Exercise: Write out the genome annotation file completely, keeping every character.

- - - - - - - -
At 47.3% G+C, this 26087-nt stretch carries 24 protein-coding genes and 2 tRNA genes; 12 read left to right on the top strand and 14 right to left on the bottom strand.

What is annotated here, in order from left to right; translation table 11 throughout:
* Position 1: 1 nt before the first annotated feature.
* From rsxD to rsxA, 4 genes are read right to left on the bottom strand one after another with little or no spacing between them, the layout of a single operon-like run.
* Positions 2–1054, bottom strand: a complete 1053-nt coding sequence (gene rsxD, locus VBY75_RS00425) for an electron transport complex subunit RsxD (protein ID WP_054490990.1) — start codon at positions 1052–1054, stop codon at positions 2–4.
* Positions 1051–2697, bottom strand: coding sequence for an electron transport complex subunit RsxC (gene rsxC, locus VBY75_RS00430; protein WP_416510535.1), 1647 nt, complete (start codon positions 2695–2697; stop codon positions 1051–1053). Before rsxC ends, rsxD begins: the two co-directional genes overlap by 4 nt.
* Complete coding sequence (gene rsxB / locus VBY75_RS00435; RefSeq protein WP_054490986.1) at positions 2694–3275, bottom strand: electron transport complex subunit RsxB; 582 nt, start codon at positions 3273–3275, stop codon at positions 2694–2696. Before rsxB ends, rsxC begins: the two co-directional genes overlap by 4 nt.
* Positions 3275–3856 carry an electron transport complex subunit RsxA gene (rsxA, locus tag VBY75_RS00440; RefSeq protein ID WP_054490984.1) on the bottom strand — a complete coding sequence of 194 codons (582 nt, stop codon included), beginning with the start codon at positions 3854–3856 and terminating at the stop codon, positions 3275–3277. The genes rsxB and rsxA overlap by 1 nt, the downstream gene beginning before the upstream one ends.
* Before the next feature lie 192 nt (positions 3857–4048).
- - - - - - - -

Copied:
At 47.3% G+C, this 26087-nt stretch carries 24 protein-coding genes and 2 tRNA genes; 12 read left to right on the top strand and 14 right to left on the bottom strand.

What is annotated here, in order from left to right; translation table 11 throughout:
* Position 1: 1 nt before the first annotated feature.
* From rsxD to rsxA, 4 genes are read right to left on the bottom strand one after another with little or no spacing between them, the layout of a single operon-like run.
* Positions 2–1054, bottom strand: a complete 1053-nt coding sequence (gene rsxD, locus VBY75_RS00425) for an electron transport complex subunit RsxD (protein ID WP_054490990.1) — start codon at positions 1052–1054, stop codon at positions 2–4.
* Positions 1051–2697, bottom strand: coding sequence for an electron transport complex subunit RsxC (gene rsxC, locus VBY75_RS00430; protein WP_416510535.1), 1647 nt, complete (start codon positions 2695–2697; stop codon positions 1051–1053). Before rsxC ends, rsxD begins: the two co-directional genes overlap by 4 nt.
* Complete coding sequence (gene rsxB / locus VBY75_RS00435; RefSeq protein WP_054490986.1) at positions 2694–3275, bottom strand: electron transport complex subunit RsxB; 582 nt, start codon at positions 3273–3275, stop codon at positions 2694–2696. Before rsxB ends, rsxC begins: the two co-directional genes overlap by 4 nt.
* Positions 3275–3856 carry an electron transport complex subunit RsxA gene (rsxA, locus tag VBY75_RS00440; RefSeq protein ID WP_054490984.1) on the bottom strand — a complete coding sequence of 194 codons (582 nt, stop codon included), beginning with the start codon at positions 3854–3856 and terminating at the stop codon, positions 3275–3277. The genes rsxB and rsxA overlap by 1 nt, the downstream gene beginning before the upstream one ends.
* Before the next feature lie 192 nt (positions 3857–4048).